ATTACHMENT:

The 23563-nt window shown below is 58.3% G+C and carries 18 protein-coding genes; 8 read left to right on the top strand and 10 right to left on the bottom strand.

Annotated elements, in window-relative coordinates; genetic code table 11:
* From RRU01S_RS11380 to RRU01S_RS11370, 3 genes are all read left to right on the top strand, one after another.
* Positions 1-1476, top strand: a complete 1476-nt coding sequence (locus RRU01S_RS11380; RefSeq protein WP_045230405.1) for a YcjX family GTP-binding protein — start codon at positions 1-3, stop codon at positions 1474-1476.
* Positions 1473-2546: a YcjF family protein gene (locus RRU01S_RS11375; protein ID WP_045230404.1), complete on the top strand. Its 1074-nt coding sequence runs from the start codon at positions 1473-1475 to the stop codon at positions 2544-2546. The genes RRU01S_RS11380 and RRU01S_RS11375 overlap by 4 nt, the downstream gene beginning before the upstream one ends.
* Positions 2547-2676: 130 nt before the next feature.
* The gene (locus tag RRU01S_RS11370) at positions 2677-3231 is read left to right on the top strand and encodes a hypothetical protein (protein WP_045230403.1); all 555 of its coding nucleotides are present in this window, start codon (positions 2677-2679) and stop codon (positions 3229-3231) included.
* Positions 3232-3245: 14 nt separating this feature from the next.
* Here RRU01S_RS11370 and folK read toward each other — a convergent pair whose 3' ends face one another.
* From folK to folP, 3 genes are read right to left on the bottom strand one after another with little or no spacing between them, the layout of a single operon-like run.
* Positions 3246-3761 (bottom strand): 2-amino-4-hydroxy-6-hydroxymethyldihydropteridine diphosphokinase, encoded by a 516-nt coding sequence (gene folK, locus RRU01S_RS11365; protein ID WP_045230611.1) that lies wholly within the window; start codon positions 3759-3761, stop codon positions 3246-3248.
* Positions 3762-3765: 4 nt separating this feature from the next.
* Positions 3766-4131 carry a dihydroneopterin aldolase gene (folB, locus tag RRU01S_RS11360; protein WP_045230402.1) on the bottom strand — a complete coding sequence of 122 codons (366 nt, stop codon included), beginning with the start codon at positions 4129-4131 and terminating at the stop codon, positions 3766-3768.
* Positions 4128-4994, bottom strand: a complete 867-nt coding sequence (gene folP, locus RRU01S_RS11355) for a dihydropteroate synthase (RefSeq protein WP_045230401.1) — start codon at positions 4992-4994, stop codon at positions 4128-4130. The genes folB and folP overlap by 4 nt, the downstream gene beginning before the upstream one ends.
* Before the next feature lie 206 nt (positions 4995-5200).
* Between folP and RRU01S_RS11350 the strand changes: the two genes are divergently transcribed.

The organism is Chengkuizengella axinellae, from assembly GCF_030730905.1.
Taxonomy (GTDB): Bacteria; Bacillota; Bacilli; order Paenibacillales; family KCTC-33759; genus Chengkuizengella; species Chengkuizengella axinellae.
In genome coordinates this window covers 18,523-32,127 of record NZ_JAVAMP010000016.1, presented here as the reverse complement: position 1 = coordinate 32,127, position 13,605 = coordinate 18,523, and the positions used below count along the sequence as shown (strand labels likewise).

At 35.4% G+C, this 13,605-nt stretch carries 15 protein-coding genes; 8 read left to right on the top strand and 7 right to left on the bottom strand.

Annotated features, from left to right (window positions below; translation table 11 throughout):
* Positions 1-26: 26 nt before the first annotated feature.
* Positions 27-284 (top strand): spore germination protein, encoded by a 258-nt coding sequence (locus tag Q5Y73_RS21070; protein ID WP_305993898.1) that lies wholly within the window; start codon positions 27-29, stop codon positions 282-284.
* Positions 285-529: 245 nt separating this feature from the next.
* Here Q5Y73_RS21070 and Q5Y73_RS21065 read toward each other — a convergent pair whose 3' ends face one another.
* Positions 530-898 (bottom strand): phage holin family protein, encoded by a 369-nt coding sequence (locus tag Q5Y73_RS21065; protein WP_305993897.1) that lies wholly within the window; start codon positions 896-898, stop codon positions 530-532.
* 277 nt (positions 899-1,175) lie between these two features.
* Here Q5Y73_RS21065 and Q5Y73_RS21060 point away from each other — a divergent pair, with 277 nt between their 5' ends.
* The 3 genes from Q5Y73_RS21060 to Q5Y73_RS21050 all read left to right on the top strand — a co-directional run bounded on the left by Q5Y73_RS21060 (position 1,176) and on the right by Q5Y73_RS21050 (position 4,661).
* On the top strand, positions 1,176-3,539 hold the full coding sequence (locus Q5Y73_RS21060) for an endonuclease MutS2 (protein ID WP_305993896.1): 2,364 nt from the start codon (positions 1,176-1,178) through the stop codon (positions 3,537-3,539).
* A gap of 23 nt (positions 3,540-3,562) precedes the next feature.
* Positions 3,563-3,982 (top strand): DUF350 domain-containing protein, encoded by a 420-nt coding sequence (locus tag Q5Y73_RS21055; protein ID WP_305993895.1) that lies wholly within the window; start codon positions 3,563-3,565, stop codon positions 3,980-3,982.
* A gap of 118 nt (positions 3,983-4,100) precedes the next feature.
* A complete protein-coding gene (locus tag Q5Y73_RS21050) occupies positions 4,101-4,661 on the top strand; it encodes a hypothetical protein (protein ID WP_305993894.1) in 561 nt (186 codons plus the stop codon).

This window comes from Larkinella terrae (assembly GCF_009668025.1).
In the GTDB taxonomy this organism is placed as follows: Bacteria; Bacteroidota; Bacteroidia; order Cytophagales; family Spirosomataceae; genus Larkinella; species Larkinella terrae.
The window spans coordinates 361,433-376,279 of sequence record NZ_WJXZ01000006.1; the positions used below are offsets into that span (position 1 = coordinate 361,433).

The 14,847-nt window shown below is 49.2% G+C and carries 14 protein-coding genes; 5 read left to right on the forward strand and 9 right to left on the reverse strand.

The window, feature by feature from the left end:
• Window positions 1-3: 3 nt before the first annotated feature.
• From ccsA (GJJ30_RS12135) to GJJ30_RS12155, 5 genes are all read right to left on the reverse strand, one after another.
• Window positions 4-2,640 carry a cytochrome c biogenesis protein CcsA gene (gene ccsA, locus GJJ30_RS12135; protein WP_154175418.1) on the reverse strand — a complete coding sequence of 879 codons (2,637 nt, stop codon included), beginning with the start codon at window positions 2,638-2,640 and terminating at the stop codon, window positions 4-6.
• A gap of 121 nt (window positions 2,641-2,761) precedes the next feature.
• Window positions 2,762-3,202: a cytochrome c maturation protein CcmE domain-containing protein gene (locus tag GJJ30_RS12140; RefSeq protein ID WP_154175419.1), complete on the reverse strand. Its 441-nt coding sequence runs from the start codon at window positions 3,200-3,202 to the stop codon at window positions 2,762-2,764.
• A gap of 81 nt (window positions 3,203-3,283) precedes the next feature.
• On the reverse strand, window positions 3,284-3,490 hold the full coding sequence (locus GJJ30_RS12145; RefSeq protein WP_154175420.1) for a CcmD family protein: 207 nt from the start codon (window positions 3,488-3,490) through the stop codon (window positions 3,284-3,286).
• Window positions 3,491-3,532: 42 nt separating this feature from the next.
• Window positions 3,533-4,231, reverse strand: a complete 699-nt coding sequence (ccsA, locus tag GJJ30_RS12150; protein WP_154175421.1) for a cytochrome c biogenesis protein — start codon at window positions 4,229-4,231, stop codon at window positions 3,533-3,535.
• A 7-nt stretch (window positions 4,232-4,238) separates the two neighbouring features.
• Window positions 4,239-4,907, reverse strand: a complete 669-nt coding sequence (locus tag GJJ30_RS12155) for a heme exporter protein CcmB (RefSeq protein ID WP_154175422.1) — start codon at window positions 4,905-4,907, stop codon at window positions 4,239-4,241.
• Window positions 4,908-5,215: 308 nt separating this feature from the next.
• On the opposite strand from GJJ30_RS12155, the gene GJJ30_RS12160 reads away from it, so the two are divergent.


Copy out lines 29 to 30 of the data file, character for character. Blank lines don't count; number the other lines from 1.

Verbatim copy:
* The 3 genes from Q5Y73_RS21060 to Q5Y73_RS21050 all read left to right on the top strand — a co-directional run bounded on the left by Q5Y73_RS21060 (position 1,176) and on the right by Q5Y73_RS21050 (position 4,661).
* On the top strand, positions 1,176-3,539 hold the full coding sequence (locus Q5Y73_RS21060) for an endonuclease MutS2 (protein ID WP_305993896.1): 2,364 nt from the start codon (positions 1,176-1,178) through the stop codon (positions 3,537-3,539).